Etymology
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harp (n.)

Old English hearpe "harp, stringed musical instrument played with the fingers," from Proto-Germanic *harpon- (source also of Old Saxon harpa "instrument of torture;" Old Norse harpa, Dutch harp, Old High German harpfa, German Harfe "harp") of uncertain origin. Late Latin harpa, source of words in some Romanic languages (Italian arpa, Spanish arpa, French harpe), is a borrowing from Germanic. Meaning "harmonica" is from 1887, short for mouth-harp. The harp seal (1784) is so called for the harp-shaped markings on its back.

harp (v.)

Old English hearpian "to play on a harp;" see harp (n.). Cognate with Middle Dutch, Dutch harpen, Middle High German harpfen, German harfen. Figurative sense of "talk overmuch" (about something), "dwell exclusively on one subject" first recorded mid-15c. Related: Harped; harping.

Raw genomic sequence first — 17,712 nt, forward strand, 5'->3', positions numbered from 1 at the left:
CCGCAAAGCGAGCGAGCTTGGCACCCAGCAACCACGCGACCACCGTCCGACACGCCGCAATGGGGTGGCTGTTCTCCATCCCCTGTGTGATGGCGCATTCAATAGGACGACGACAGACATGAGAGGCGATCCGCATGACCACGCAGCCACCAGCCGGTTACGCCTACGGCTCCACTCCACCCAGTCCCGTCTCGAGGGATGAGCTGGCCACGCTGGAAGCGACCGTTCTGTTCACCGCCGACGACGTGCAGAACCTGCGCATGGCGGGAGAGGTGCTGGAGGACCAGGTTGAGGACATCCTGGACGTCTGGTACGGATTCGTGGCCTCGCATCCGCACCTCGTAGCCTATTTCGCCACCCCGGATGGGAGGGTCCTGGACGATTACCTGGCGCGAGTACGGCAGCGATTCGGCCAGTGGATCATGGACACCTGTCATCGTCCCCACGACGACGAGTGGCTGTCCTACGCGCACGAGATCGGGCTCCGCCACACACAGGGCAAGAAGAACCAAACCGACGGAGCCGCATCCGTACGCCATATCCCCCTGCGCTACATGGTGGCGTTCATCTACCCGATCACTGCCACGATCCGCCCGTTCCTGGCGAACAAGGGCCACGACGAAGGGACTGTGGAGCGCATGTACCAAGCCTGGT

updated on May 26, 2015

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Definitions of harp from WordNet
1
harp (n.)
a chordophone that has a triangular frame consisting of a sounding board and a pillar and a curved neck; the strings stretched between the neck and the soundbox are plucked with the fingers;
harp (n.)
a pair of curved vertical supports for a lampshade;
harp (n.)
a small rectangular free-reed instrument having a row of free reeds set back in air holes and played by blowing into the desired hole;
Synonyms: harmonica / mouth organ / mouth harp
2
harp (v.)
come back to;
She is always harping on the same old things
Synonyms: dwell
harp (v.)
play the harp;
She harped the Saint-Saens beautifully
Etymologies are not definitions. From wordnet.princeton.edu, not affiliated with etymonline.